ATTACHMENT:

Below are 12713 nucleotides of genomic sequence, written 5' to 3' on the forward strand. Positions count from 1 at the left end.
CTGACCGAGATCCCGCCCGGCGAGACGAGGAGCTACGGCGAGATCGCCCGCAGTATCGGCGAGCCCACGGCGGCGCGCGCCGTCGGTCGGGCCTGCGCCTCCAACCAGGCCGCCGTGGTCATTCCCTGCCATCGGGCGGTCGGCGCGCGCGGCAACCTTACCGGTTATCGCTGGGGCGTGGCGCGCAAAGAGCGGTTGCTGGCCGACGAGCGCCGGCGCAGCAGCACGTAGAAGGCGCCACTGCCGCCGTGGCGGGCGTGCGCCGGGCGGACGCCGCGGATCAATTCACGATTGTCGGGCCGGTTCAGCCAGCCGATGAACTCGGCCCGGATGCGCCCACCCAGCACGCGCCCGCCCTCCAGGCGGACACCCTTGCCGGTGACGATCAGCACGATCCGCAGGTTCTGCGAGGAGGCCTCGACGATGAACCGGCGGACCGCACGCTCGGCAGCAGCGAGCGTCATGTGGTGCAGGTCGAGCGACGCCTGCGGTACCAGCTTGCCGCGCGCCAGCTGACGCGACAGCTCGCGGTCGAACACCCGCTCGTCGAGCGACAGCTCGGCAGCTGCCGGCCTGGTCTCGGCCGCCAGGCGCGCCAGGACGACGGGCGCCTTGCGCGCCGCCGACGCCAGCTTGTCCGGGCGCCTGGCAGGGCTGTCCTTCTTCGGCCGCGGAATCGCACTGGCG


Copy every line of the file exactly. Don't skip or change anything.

Below are 12713 nucleotides of genomic sequence, written 5' to 3' on the forward strand. Positions count from 1 at the left end.
CTGACCGAGATCCCGCCCGGCGAGACGAGGAGCTACGGCGAGATCGCCCGCAGTATCGGCGAGCCCACGGCGGCGCGCGCCGTCGGTCGGGCCTGCGCCTCCAACCAGGCCGCCGTGGTCATTCCCTGCCATCGGGCGGTCGGCGCGCGCGGCAACCTTACCGGTTATCGCTGGGGCGTGGCGCGCAAAGAGCGGTTGCTGGCCGACGAGCGCCGGCGCAGCAGCACGTAGAAGGCGCCACTGCCGCCGTGGCGGGCGTGCGCCGGGCGGACGCCGCGGATCAATTCACGATTGTCGGGCCGGTTCAGCCAGCCGATGAACTCGGCCCGGATGCGCCCACCCAGCACGCGCCCGCCCTCCAGGCGGACACCCTTGCCGGTGACGATCAGCACGATCCGCAGGTTCTGCGAGGAGGCCTCGACGATGAACCGGCGGACCGCACGCTCGGCAGCAGCGAGCGTCATGTGGTGCAGGTCGAGCGACGCCTGCGGTACCAGCTTGCCGCGCGCCAGCTGACGCGACAGCTCGCGGTCGAACACCCGCTCGTCGAGCGACAGCTCGGCAGCTGCCGGCCTGGTCTCGGCCGCCAGGCGCGCCAGGACGACGGGCGCCTTGCGCGCCGCCGACGCCAGCTTGTCCGGGCGCCTGGCAGGGCTGTCCTTCTTCGGCCGCGGAATCGCACTGGCG